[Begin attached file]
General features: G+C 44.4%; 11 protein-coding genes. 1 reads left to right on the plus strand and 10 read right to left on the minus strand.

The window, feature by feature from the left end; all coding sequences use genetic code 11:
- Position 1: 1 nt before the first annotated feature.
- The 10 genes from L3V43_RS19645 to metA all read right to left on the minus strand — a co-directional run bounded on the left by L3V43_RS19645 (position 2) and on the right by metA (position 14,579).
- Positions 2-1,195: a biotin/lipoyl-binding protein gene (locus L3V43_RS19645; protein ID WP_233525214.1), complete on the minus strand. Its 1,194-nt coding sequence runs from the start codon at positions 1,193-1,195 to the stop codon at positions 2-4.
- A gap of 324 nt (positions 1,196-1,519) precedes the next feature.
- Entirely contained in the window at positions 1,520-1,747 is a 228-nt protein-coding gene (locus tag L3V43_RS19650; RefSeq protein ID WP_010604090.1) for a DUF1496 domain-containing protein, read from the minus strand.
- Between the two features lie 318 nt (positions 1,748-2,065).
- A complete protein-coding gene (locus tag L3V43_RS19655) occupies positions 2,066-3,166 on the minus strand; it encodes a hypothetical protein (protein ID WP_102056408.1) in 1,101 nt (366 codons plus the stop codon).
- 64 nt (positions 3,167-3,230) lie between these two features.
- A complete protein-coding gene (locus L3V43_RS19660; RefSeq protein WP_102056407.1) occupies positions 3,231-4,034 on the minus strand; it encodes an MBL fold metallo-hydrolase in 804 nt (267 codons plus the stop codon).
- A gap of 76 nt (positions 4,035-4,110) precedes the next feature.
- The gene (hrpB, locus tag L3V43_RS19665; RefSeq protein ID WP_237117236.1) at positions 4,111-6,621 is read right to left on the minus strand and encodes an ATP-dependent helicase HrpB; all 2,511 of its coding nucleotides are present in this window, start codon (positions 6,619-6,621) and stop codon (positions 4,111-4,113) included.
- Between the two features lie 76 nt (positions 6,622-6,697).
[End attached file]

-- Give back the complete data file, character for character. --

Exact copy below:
General features: G+C 44.4%; 11 protein-coding genes. 1 reads left to right on the plus strand and 10 read right to left on the minus strand.

The window, feature by feature from the left end; all coding sequences use genetic code 11:
- Position 1: 1 nt before the first annotated feature.
- The 10 genes from L3V43_RS19645 to metA all read right to left on the minus strand — a co-directional run bounded on the left by L3V43_RS19645 (position 2) and on the right by metA (position 14,579).
- Positions 2-1,195: a biotin/lipoyl-binding protein gene (locus L3V43_RS19645; protein ID WP_233525214.1), complete on the minus strand. Its 1,194-nt coding sequence runs from the start codon at positions 1,193-1,195 to the stop codon at positions 2-4.
- A gap of 324 nt (positions 1,196-1,519) precedes the next feature.
- Entirely contained in the window at positions 1,520-1,747 is a 228-nt protein-coding gene (locus tag L3V43_RS19650; RefSeq protein ID WP_010604090.1) for a DUF1496 domain-containing protein, read from the minus strand.
- Between the two features lie 318 nt (positions 1,748-2,065).
- A complete protein-coding gene (locus tag L3V43_RS19655) occupies positions 2,066-3,166 on the minus strand; it encodes a hypothetical protein (protein ID WP_102056408.1) in 1,101 nt (366 codons plus the stop codon).
- 64 nt (positions 3,167-3,230) lie between these two features.
- A complete protein-coding gene (locus L3V43_RS19660; RefSeq protein WP_102056407.1) occupies positions 3,231-4,034 on the minus strand; it encodes an MBL fold metallo-hydrolase in 804 nt (267 codons plus the stop codon).
- A gap of 76 nt (positions 4,035-4,110) precedes the next feature.
- The gene (hrpB, locus tag L3V43_RS19665; RefSeq protein ID WP_237117236.1) at positions 4,111-6,621 is read right to left on the minus strand and encodes an ATP-dependent helicase HrpB; all 2,511 of its coding nucleotides are present in this window, start codon (positions 6,619-6,621) and stop codon (positions 4,111-4,113) included.
- Between the two features lie 76 nt (positions 6,622-6,697).